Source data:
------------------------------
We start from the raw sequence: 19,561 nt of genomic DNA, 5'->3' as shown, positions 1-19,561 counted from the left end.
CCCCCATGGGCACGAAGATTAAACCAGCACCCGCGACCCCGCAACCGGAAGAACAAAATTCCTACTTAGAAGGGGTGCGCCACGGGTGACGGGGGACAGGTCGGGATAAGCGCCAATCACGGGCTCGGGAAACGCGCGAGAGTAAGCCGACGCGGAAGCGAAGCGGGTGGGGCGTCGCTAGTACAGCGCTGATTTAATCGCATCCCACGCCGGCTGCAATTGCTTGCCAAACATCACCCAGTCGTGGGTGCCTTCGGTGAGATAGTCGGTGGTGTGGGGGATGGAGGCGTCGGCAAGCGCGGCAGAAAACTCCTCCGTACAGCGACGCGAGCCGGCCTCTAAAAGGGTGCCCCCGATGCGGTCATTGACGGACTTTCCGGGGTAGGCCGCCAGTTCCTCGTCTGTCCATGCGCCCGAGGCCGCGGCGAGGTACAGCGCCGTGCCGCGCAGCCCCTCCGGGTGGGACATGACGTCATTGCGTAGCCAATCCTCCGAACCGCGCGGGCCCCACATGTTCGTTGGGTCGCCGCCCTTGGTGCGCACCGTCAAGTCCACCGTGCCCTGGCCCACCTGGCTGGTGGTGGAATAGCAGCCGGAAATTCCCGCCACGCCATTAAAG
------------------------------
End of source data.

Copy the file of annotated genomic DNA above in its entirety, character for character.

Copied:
We start from the raw sequence: 19,561 nt of genomic DNA, 5'->3' as shown, positions 1-19,561 counted from the left end.
CCCCCATGGGCACGAAGATTAAACCAGCACCCGCGACCCCGCAACCGGAAGAACAAAATTCCTACTTAGAAGGGGTGCGCCACGGGTGACGGGGGACAGGTCGGGATAAGCGCCAATCACGGGCTCGGGAAACGCGCGAGAGTAAGCCGACGCGGAAGCGAAGCGGGTGGGGCGTCGCTAGTACAGCGCTGATTTAATCGCATCCCACGCCGGCTGCAATTGCTTGCCAAACATCACCCAGTCGTGGGTGCCTTCGGTGAGATAGTCGGTGGTGTGGGGGATGGAGGCGTCGGCAAGCGCGGCAGAAAACTCCTCCGTACAGCGACGCGAGCCGGCCTCTAAAAGGGTGCCCCCGATGCGGTCATTGACGGACTTTCCGGGGTAGGCCGCCAGTTCCTCGTCTGTCCATGCGCCCGAGGCCGCGGCGAGGTACAGCGCCGTGCCGCGCAGCCCCTCCGGGTGGGACATGACGTCATTGCGTAGCCAATCCTCCGAACCGCGCGGGCCCCACATGTTCGTTGGGTCGCCGCCCTTGGTGCGCACCGTCAAGTCCACCGTGCCCTGGCCCACCTGGCTGGTGGTGGAATAGCAGCCGGAAATTCCCGCCACGCCATTAAAG